Reports by Stanley10 and others indicate that efforts to teach patients that are directed at the patients' cognitive or emotional incapacities can enhance decisional capacity (and perhaps thereby turn incompetent refusers into competent consentors). Other studies show little gain from such efforts and this issue remains controversial.17 Of course, psychoeducation requires effort and this may challenge the resources of the treating institution. The balance between the time and energy devoted to addressing therapeutically a treatment refusal on the one hand and overriding it rapidly for the sake of institutional resources on the other, is another ethical challenge to our practice.
The trend toward viewing treatment refusals legalistically, that is, as based on a legal right lhat calls primarily for an evaluation of legal criteria for overriding the refusal, is simplistic and overlooks the many meanings refusais may have and the clinical strategies for dealing with them. There is growing empirical evidence that psychoeducational efforts that include the family as well as the patient are effective. The uninformed family is, in a sense, incompetent to assist in compliance efforts. The failure to address the role of the family constellation may contribute to the patient's ongoing incompetence.
The role of families raises the issue of proxy decision-making. While the role of families is often critical in compliance, it must also be recognized that the interests of cooperative family members do not always coincide with the best interests of the patient. Family members' collusion with overmedication may be as serious a problem as their collusion, in other cases, with the patients resistance to medication (Case Report, page 591).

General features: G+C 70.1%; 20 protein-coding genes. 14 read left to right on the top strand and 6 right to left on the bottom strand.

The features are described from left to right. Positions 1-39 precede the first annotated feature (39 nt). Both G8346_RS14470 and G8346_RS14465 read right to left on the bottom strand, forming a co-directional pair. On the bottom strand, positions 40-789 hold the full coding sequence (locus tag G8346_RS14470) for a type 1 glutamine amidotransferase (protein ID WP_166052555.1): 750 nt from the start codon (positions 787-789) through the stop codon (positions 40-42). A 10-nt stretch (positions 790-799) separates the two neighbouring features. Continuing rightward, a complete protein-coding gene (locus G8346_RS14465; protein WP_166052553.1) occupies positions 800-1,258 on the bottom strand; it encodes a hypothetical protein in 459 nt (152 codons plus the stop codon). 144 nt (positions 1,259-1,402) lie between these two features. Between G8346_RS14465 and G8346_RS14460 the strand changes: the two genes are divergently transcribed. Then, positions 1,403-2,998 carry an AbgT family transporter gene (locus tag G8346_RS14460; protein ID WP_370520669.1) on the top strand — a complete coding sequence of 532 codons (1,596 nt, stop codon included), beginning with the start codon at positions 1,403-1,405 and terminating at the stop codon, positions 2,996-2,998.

The parents depicled in the Case Report are so disturbed by their daughter's psychosis that they are incapable of considering other issues in balancing the risks and benefits of treatment.
The final element of informed consent is the patient's actual consent. In California, written informed consent documents have been required since 1980 for the administration of antipsychotic medication. The document to be signed by the patient must include the nature of the patient's condition, the reason for taking the medication, including the likelihood of improving or not, alternative treatments, the type of dosage, likely side effects and, in particular, a statement about the risk of tardive dyskinesia.